As Zyck has pointed out
-Korean humanitarian aid without Seoul’s approval since 2010. In 2018, South Korean Foreign Minister Kang Kyung-wha raised the possibility of revisiting the measures. The ForeignMinistry later clarified that there was no government-wide review of the measures, and they continue to remain in place.
An example, though by no means the only source, of such data is the DPRK Humanitarian Country Team’s annual ‘Needs and Priorities’ document.
See Zadeh-Cummings and Harris (2020) .
The DPRK, the United States and other major players do not share a consensus
took safe delivery of it. Meanwhile, in June 2012, the General Director of MSF
France informed the authorities in Damascus, via Syria’s permanent
mission in Geneva, that an MSF team had entered Syria to work in a medical and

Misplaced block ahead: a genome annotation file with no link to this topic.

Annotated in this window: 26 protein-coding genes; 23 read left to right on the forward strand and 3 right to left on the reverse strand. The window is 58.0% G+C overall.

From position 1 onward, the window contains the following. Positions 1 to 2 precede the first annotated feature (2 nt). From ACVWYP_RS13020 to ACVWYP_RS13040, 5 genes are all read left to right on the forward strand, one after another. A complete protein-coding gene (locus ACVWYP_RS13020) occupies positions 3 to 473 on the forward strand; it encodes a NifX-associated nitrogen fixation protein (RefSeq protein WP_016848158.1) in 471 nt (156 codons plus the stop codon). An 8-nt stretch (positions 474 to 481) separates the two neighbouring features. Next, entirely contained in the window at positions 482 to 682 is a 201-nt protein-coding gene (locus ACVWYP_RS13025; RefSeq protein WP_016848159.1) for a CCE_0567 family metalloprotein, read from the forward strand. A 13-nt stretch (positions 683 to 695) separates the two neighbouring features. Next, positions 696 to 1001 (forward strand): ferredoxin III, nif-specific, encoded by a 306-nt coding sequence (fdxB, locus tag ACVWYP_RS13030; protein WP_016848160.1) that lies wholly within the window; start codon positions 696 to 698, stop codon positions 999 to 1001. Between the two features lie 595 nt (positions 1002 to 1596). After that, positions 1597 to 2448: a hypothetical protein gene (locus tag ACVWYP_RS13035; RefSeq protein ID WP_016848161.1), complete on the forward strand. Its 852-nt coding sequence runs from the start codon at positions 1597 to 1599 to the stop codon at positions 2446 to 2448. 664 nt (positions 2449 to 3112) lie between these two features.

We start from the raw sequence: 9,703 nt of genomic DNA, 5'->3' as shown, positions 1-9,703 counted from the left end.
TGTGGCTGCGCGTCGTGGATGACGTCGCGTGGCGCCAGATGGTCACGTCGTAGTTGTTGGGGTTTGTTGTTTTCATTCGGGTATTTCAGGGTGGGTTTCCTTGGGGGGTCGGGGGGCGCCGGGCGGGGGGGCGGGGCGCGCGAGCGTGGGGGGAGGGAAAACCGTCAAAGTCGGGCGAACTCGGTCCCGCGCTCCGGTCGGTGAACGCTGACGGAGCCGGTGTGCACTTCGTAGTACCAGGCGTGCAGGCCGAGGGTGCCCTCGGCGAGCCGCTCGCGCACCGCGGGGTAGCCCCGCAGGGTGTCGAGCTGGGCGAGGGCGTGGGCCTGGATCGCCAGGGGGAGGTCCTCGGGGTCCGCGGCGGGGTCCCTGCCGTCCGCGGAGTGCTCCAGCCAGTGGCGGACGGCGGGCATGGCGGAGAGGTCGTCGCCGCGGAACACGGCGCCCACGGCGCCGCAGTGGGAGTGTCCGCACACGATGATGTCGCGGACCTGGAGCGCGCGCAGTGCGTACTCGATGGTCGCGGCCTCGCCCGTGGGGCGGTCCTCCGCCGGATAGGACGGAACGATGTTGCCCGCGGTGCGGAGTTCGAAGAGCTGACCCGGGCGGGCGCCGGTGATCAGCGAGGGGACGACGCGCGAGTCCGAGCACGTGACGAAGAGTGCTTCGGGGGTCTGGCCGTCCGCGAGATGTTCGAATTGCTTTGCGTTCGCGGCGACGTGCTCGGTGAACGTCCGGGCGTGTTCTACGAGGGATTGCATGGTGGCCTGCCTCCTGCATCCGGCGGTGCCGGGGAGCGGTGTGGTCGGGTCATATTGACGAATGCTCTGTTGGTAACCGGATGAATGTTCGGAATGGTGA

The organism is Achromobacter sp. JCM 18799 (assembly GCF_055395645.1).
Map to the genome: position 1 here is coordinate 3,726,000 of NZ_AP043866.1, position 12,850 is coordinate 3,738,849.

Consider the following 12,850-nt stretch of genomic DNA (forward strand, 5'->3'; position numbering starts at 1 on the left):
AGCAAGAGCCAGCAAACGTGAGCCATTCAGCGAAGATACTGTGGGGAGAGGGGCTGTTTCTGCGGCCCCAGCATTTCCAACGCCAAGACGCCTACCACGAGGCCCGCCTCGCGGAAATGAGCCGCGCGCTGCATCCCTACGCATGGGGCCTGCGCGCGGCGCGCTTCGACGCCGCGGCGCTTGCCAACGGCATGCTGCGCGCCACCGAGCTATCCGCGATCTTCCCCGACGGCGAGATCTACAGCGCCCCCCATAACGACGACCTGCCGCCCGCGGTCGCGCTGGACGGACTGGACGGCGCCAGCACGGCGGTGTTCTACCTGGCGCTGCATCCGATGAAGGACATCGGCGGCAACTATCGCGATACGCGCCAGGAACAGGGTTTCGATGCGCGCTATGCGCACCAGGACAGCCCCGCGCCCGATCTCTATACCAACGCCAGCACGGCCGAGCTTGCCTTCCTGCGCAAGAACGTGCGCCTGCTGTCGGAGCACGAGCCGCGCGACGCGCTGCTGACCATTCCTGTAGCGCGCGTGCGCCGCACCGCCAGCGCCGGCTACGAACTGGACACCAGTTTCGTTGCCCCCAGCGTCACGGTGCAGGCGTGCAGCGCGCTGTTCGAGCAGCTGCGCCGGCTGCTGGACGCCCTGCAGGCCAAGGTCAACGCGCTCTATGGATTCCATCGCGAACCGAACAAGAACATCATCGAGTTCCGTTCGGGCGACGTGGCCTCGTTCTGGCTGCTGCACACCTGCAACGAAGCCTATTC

surgical unit in the rebel zone in Idlib province. This announcement was
intended to guarantee that this unit would be respected and protected from
attacks. One week later, the foreignministry made the following response, also
minister’s/cabinet offices, foreignministry, permanent representation, finance department and legal advisers). It also briefly reflects on the changing role of sub-national players over the past decade.
Mapping the networks
The common strategic agenda for both networks has remained broadly constant since accession. Simply put, it has been to ensure that officials in Brussels are well prepared and ‘sing from the same hymn sheet’; that the government’s position is presented with clarity and precision; and to facilitate
keep a low profile throughout his time in Germany.
At that time, Israel’s official policy towards Germany was one of economic and political boycott. Formally, Israel declared that it was in a state of war against it on the very same day of its foundation, on 14 May 1948. And yet, in its day-to-day life the Israeli ForeignMinistry was pushed to grant one exception after the other, as commercial exchanges between the two countries, covertly, multiplied. The trade included goods as diverse as citrus fruits (from Israel to Germany) and MAN trucks (from Germany to
for the first time in a decade. The